Congo: Rights groups seek revision of outdated laws

BRAZZAVILLE, 5 February (IRIN) - Activists in the Republic of Congo (ROC) have called on the government to bring outdated laws on human rights into line with international conventions, and to ratify the International Criminal Court.
The appeal was issued on 31 January, at the conclusion of a major multi-sectoral human rights conference held in the capital, Brazzaville.

More than 50 participants from a variety of domains, including human rights NGOs, lawyers, prison officials, and officials of the justice ministry, took part in the four-day conference. It was organised by the Federation internationale des ligues des droits de l'homme (FIDH) and the Observatoire congolaise des droits de l'homme (OCDH).

Among other recommendations, participants called on the government to be more welcoming of missions to the ROC by special rapporteurs of the Office of the United Nations High Commissioner for Human Rights, to include the teaching of human rights principles in school curricula, and to push for greater understanding of and respect for human rights among public servants, and the police force in particular.

"You can count on the diligence of our department, supported by the government under the direction of the president of the republic, Denis Sassou-Nguesso," said Jean Martin Mbemba, the minister of justice and human rights, after hearing the recommendations.

The FIDH delegation and leaders of the OCDH were also received by Sassou-Nguesso himself, with whom they discussed the state of human rights since the end of civil war in 1997, as well as the national human rights commission currently being established.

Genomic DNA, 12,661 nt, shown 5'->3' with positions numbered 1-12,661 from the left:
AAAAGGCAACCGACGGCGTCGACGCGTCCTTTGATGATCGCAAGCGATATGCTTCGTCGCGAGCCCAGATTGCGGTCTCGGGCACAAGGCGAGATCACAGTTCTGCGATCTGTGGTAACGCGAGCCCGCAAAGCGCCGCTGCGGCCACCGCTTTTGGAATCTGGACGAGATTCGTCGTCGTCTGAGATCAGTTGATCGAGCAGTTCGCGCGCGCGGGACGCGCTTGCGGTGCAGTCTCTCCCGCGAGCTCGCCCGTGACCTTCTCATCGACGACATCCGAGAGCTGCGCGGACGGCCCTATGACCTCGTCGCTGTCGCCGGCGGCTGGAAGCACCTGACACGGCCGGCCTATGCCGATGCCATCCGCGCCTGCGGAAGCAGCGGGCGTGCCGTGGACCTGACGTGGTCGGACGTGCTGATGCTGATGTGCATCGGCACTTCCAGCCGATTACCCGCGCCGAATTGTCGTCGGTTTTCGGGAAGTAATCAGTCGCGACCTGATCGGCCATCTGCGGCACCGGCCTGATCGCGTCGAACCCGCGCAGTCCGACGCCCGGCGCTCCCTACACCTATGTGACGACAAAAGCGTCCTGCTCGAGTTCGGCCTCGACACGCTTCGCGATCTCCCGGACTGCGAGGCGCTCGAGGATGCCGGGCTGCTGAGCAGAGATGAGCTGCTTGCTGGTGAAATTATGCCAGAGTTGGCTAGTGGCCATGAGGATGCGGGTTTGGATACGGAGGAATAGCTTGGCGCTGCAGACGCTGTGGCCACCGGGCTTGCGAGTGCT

"The installation of this body should serve to reinforce the ties between public officials and human rights NGOs," Christian Mounzeo, the secretary-general of the OCDH, said. "This strengthened partnership will better serve in furthering the cause of human rights than would a myriad of uncoordinated efforts."

Despite a generally congenial atmosphere prevailing throughout the conference, differences of opinion remained on some matters, most notably on the issue of the "Disparus du Beach" - a case based on the events of May 1999, when thousands of Congolese who had fled fighting that had plagued Brazzaville since 1998 chose to return to the capital, taking advantage of a "humanitarian corridor" established by the office of the UN High Commissioner for Refugees. Many sources present at the time established that over 350 individuals had "disappeared" during their return from exile, and these have become known as the "Disparus du Beach" - those who disappeared from Brazzaville's port, known as "le Beach", on the Congo river.

Although preliminary hearings on the "Disparus du Beach" have begun in Brazzaville, the case has already come before the High Court in the French town of Meaux for alleged crimes of torture, forced disappearance, and crimes against humanity.

Government officials contend that France does not have jurisdiction over incidents occurring in the ROC. Rights activists, however, counter that the French judicial system is better equipped to hear such cases, because its laws have better kept pace with international human rights law developments, including ratification of the international Convention Against Torture.

France is the former colonial ruler of the ROC, which gained its independence in 1960.


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